Tshinu ne muinshi (in tshiluba) / Liboka na motuteli (in lingala)


Tshinu ne muinshi (in tshiluba) / Liboka na motuteli (in lingala)


This is a mortar and pestle used to process rice, cassava leaves, cassava flour, plantains, potatoes...



Place of Production

Democratic Republic of Congo, End of the 20th century

Number of pieces



It is made of a special wood. the reason is that it has to support the pestle while pounding ingredients.
They are widely used across Africa, and they come in different shapes and sizes. They are made by both men and women, carved out of trees, and shaped into mortar and pestle. It is used to ground corn, millet, cassava, yam, grains, spices, etc, and functions as a household mill. Women sing songs while pounding the grains, along the rhythm, rocking their babies to sleep as they are strapped on their backs. They remain basic household appliances nowadays across the world.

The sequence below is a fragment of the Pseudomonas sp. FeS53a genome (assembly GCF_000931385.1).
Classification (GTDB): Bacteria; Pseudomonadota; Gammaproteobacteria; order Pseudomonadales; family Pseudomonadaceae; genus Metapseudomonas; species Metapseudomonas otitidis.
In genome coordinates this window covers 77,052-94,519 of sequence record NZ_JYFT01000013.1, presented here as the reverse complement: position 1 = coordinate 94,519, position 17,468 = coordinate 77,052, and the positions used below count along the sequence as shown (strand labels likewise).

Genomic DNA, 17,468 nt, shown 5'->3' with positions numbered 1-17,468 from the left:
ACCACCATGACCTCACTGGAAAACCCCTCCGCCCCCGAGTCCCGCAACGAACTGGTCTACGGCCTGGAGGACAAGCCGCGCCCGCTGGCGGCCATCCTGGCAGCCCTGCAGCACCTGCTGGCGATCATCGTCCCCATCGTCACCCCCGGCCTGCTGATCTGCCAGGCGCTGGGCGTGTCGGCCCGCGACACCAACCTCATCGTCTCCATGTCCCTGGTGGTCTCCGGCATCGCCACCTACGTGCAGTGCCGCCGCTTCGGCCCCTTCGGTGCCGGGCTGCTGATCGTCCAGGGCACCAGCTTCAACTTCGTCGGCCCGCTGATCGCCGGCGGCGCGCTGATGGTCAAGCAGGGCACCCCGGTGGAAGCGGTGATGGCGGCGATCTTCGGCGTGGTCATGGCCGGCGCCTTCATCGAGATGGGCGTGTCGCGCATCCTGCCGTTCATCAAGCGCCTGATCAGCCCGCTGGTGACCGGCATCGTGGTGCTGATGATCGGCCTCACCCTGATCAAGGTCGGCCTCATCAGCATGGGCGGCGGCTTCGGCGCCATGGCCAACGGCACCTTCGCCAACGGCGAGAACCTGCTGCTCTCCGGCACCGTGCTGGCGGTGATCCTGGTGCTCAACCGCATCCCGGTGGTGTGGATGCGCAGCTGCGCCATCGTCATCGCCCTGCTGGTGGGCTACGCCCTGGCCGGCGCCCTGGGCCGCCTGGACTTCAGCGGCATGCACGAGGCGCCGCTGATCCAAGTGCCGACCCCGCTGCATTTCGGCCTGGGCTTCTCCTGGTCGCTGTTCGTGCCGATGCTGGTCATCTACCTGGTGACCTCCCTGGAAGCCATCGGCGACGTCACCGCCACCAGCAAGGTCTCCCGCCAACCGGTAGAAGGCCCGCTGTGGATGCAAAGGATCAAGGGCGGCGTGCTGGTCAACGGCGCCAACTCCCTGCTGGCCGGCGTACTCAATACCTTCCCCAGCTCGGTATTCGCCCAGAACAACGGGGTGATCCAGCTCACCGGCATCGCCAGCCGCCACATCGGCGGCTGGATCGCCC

It is mainly used to pound cassava leaves, pepper, plantain or cassava. It gives a special taste to any food that goes into it.
For each items listed above the process is as follows;
Shelling out the rice from the rest of the plant after harvesting;
- Cassava leaves
They (cassava leaves) are pounded to make smashed leaves prior to cooking;
After being shelled out, it (cassava) passes 3 to 5 days in water, and it is exposed to sun to dry. The time to dry depends on the intensity of heat from sun. Once dried, it is pounded to make flour that will be used to cook the fufu;
-Plantain, potatoes,..
They cooked for about 10 to 20 minutes. After they are pounded to make pastry that will serve as main menu to be eaten with meat, fish and cooked vegetables.


Motar is about 40 cm, the pestle is about 100cm.


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